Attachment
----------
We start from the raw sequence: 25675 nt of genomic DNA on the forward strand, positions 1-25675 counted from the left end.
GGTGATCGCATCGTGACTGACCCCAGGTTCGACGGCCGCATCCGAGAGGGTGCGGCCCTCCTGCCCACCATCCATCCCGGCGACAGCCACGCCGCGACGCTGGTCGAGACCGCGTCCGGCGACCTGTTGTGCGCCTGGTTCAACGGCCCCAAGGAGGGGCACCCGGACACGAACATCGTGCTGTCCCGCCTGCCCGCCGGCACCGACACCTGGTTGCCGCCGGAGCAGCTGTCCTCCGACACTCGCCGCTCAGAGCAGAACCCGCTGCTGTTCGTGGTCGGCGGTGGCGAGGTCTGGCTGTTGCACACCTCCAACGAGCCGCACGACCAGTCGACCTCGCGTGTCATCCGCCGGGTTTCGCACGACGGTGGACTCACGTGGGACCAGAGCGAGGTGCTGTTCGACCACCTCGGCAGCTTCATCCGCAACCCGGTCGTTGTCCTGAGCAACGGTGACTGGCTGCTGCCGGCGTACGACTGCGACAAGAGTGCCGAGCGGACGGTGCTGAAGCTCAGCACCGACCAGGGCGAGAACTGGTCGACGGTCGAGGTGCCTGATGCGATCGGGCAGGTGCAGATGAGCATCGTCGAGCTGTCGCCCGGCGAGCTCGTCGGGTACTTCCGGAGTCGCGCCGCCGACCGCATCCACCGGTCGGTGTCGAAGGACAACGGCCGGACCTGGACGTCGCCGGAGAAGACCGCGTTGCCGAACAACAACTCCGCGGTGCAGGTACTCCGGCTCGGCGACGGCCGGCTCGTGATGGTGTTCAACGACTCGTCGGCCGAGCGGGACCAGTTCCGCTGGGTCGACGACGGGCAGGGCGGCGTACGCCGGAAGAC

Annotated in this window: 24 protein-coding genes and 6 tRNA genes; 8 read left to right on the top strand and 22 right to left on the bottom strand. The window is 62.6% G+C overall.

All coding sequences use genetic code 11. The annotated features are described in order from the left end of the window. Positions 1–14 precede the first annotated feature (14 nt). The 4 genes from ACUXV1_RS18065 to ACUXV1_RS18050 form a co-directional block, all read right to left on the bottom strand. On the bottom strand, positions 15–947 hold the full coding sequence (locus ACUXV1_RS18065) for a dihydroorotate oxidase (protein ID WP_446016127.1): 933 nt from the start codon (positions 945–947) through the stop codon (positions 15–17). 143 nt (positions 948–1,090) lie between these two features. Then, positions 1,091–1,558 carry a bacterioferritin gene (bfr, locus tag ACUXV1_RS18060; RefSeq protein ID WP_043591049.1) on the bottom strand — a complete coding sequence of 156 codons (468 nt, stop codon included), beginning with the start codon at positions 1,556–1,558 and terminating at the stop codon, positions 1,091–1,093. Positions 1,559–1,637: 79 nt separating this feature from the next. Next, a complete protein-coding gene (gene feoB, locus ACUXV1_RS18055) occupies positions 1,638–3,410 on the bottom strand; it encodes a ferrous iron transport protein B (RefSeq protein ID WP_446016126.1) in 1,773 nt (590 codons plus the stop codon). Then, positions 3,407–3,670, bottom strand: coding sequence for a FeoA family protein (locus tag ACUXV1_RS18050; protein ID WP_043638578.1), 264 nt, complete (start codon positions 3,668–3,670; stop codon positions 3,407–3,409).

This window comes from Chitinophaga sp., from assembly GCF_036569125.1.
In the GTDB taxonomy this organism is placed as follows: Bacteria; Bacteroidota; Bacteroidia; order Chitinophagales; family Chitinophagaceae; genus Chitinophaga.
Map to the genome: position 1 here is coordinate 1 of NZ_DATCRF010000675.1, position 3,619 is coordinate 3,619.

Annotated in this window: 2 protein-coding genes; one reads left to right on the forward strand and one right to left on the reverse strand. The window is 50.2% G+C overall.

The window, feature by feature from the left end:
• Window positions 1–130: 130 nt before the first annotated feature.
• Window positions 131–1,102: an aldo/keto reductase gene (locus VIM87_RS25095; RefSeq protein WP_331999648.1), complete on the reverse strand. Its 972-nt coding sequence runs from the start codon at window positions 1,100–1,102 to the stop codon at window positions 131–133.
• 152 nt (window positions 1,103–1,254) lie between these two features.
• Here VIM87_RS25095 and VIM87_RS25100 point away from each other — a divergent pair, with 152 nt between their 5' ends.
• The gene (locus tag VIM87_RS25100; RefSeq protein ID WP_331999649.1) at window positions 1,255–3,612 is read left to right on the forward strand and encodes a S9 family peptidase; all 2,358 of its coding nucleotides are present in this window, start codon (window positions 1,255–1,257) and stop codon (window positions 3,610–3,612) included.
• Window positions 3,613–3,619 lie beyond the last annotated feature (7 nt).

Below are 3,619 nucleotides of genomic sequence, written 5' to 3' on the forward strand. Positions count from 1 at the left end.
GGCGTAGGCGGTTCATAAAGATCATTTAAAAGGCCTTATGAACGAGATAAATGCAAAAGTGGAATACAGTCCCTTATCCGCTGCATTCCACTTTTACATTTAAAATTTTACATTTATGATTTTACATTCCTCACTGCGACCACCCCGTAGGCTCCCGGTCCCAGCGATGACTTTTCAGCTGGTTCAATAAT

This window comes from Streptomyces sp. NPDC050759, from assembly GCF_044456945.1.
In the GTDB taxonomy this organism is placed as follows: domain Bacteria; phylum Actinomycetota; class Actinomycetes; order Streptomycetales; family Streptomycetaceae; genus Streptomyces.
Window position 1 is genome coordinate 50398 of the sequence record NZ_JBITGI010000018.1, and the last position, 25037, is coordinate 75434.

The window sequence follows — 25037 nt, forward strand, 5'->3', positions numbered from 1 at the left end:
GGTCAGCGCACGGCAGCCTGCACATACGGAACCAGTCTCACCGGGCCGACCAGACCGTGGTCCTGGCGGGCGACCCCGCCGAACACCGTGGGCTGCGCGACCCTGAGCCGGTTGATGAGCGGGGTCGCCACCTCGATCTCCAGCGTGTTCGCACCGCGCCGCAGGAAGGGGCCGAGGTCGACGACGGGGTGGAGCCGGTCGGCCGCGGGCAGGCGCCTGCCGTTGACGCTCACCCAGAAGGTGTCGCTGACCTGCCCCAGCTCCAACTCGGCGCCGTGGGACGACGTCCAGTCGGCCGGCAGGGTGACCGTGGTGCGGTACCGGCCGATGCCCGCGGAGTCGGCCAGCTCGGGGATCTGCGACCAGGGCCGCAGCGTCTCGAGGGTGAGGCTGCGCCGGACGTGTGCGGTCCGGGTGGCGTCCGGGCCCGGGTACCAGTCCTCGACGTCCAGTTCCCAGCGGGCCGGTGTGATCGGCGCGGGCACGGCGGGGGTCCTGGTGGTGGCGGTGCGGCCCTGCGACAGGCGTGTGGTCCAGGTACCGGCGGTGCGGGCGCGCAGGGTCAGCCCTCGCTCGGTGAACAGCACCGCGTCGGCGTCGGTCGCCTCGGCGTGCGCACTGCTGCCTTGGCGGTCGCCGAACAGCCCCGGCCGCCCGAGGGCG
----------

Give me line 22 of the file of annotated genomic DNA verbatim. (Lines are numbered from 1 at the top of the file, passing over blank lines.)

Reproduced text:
GGTCAGCGCACGGCAGCCTGCACATACGGAACCAGTCTCACCGGGCCGACCAGACCGTGGTCCTGGCGGGCGACCCCGCCGAACACCGTGGGCTGCGCGACCCTGAGCCGGTTGATGAGCGGGGTCGCCACCTCGATCTCCAGCGTGTTCGCACCGCGCCGCAGGAAGGGGCCGAGGTCGACGACGGGGTGGAGCCGGTCGGCCGCGGGCAGGCGCCTGCCGTTGACGCTCACCCAGAAGGTGTCGCTGACCTGCCCCAGCTCCAACTCGGCGCCGTGGGACGACGTCCAGTCGGCCGGCAGGGTGACCGTGGTGCGGTACCGGCCGATGCCCGCGGAGTCGGCCAGCTCGGGGATCTGCGACCAGGGCCGCAGCGTCTCGAGGGTGAGGCTGCGCCGGACGTGTGCGGTCCGGGTGGCGTCCGGGCCCGGGTACCAGTCCTCGACGTCCAGTTCCCAGCGGGCCGGTGTGATCGGCGCGGGCACGGCGGGGGTCCTGGTGGTGGCGGTGCGGCCCTGCGACAGGCGTGTGGTCCAGGTACCGGCGGTGCGGGCGCGCAGGGTCAGCCCTCGCTCGGTGAACAGCACCGCGTCGGCGTCGGTCGCCTCGGCGTGCGCACTGCTGCCTTGGCGGTCGCCGAACAGCCCCGGCCGCCCGAGGGCG